How Green Are Your Shoots?

There are certainly some signs that the economic situation is easing.  More commentators are saying we have reached the bottom of the trough and things will begin to pick up although some are still talking about a “W” curve with a further dip to come.  There are positive signs on both sides of the Atlantic.  In the USA, better than anticipated figures on jobs have given a boost to Wall Street.   In the UK, the FTSE100 is up a third from its March low, the purchasing managers’ influential survey for the services sector is showing expansion for the third month running, indeed the services sector actually grew in June and July, and we have just seen the biggest increase in manufacturing output since October 2007.

Turning to the housing sector, the HBOS house price report for July showed a 1.1% increase on the previous month and Nationwide’s equivalent survey reported a 1.3% increase.  The HBOS average house price of £159,623 is 12.1% below the July 2008 figure but only 0.8% below the January 2009 level.  People are beginning to talk about a net increase over 2009 as a whole.  Levels of mortgage arrears and repossessions are also beginning to ease.  The market is responding to high demand and low supply and is helped by improved affordability and low interest rates.  Activity levels in the market are still running at lower than half the mid-2007 peak but mortgage approvals went up 22% between Quarters 1 and 2 with the June 2009 level 35% above June 2008.  The decline in the construction sector also appears to be easing.  Apparently, Taylor Wimpey are gearing up for recovery having halved their losses and report that they are seeing fewer cancellations by buyers.  Bellway have also announced a share placing to buy land.

The Bank of England on the other hand thinks the credit crunch is far from over.  At the beginning of August the Monetary Policy Committee shocked many pundits by announcing a further £50bn tranche of quantitative easing – bringing the total to £175bn which exceeds the initial £150bn limit.  The Bank thinks the recession is deeper than previously thought with GDP still falling in Quarter 2 by 0.8% against a forecast fall of 0.3%.  The Bank continues to have concerns about the economy this year and next, especially as lending to business is still restricted with banks concentrating on rebuilding their balance sheets and increasing the deposits they hold.  This raises the question of how effective quantitative easing really is if the money fails to get through to the real economy.  One effect of the MPC decision and the Bank’s relative pessimism was to reduce the value of the pound against the US dollar.  This was probably deliberate as Mervyn King seems convinced that a low pound is needed to boost exports.  The Treasury approved the Bank’s action but still holds to the view that the economy is on track to return to growth by the end of the year.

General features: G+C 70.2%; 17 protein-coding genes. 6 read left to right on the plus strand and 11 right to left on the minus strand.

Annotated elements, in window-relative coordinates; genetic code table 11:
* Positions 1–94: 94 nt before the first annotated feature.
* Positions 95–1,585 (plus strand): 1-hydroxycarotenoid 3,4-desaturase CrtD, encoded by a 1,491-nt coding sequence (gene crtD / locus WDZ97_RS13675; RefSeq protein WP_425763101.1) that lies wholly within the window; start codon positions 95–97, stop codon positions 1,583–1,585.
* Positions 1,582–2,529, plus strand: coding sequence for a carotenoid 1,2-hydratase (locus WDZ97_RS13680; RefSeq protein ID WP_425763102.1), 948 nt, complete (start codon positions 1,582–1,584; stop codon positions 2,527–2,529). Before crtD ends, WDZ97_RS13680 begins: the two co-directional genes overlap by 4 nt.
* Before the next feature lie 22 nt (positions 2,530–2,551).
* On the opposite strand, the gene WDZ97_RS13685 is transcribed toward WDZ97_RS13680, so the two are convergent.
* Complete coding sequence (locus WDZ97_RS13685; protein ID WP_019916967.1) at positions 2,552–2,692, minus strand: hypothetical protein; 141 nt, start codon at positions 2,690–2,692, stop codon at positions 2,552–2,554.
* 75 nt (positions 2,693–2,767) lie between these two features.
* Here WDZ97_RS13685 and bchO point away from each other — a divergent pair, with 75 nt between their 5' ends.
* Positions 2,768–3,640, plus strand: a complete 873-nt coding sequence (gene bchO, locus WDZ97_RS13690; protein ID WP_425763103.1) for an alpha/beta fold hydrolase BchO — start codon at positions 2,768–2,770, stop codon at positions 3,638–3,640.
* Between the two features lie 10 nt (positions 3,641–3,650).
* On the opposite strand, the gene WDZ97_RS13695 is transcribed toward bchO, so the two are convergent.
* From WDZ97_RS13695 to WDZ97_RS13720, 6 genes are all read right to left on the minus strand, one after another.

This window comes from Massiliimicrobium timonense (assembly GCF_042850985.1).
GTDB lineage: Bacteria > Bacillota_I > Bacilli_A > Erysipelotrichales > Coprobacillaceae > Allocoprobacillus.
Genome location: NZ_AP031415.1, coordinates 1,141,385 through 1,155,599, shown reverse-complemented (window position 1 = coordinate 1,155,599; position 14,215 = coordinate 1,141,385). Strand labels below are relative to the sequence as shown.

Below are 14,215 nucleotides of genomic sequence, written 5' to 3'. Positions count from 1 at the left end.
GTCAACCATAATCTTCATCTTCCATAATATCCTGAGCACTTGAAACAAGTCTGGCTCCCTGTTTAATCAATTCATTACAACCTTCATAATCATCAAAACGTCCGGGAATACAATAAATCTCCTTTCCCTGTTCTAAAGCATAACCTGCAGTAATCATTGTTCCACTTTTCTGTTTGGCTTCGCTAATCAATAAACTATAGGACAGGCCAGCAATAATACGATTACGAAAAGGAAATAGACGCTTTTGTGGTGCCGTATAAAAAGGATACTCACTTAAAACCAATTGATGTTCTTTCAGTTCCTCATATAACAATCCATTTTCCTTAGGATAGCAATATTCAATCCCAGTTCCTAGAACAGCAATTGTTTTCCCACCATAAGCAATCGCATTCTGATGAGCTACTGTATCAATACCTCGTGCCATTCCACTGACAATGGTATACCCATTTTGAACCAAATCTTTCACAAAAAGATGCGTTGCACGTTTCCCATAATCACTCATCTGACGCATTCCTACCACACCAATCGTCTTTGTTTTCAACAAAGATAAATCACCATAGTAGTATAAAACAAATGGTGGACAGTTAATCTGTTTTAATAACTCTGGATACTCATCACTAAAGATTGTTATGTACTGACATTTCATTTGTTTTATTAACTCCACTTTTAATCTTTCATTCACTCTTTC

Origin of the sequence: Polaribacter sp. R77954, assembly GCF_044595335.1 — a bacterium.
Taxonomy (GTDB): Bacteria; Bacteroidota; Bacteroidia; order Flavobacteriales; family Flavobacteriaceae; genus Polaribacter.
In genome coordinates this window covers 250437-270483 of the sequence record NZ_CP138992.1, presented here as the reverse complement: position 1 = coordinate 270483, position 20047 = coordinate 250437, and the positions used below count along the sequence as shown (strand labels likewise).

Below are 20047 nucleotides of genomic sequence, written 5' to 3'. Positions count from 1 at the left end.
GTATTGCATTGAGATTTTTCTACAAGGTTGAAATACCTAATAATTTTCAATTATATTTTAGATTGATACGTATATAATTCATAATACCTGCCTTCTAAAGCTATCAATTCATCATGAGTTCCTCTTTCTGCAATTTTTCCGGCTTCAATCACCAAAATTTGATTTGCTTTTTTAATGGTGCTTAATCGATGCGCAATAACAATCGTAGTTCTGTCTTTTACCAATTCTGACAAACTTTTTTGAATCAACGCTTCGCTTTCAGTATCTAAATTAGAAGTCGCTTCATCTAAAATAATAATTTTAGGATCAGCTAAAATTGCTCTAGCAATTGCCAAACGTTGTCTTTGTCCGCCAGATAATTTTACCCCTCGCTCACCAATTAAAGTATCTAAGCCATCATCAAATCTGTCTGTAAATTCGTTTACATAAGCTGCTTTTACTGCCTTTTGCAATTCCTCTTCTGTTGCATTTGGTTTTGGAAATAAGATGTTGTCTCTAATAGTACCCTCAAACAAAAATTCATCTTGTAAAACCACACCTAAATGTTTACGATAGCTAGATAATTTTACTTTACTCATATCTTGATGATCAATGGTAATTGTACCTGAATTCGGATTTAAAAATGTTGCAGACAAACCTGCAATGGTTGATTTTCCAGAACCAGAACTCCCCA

Gordon Brown launched the UK Government’s  “Building Britain’s Future” programme on 29 June.  This is wide ranging and responds to political issues as well as economic ones.  Part of this is a “Housing Pledge” jointly announced by Gordon Brown and John Healey with funding for affordable housing (initially described as “new” funding) and reforms to local authority Housing Revenue Accounts to allow councils to build more homes and reforms to waiting lists to give more room for local priorities.  The funding element was described as a £1.5bn package that would provide 20,000 extra affordable homes and 10,000 market homes over two years while generating 45,000 jobs in construction and related sectors.  It transpired that this whole package was to be financed by reallocating funds from existing budgets, with some coming from CLG’s own budgets including that for final phases of delivering the Decent Homes Standard.  Not surprisingly, this caused some furore with Boris Johnson and other Opposition politicians joining in.  Much of the money is actually being transferred to the HCA’s “Kickstart” programme to get mothballed private housing sites moving again.  Sir Bob Kerslake commented that the Government had difficult decisions to make and added “but there is a premium on new build activity”.  That is certainly true.  New house production has plummeted and the big house builders are a major economic driver when operating at optimal levels.  It is inevitable that Government (whatever Party is in power) will try to get the big house builders performing again.   However, it is ironic that the Decent Homes work is probably much more labour intensive than new build and so would generate more jobs per pound invested.  It is also worth pointing out that a lot of the tenants still waiting for Decent Homes work will be living in areas whose councils were slow to sort out their housing options and where investment will have been slow.  These tenants will have had a lot to put up with already without a further delay in reaching the basic decency standard.  In a similar vein, it has been reported that CLG is reviewing levels of gap funding approved for negative value stock transfers.  This may just be prudent monitoring in line with existing agreements.  But if it goes further than this it could undermine jittery funders’ confidence in the sector.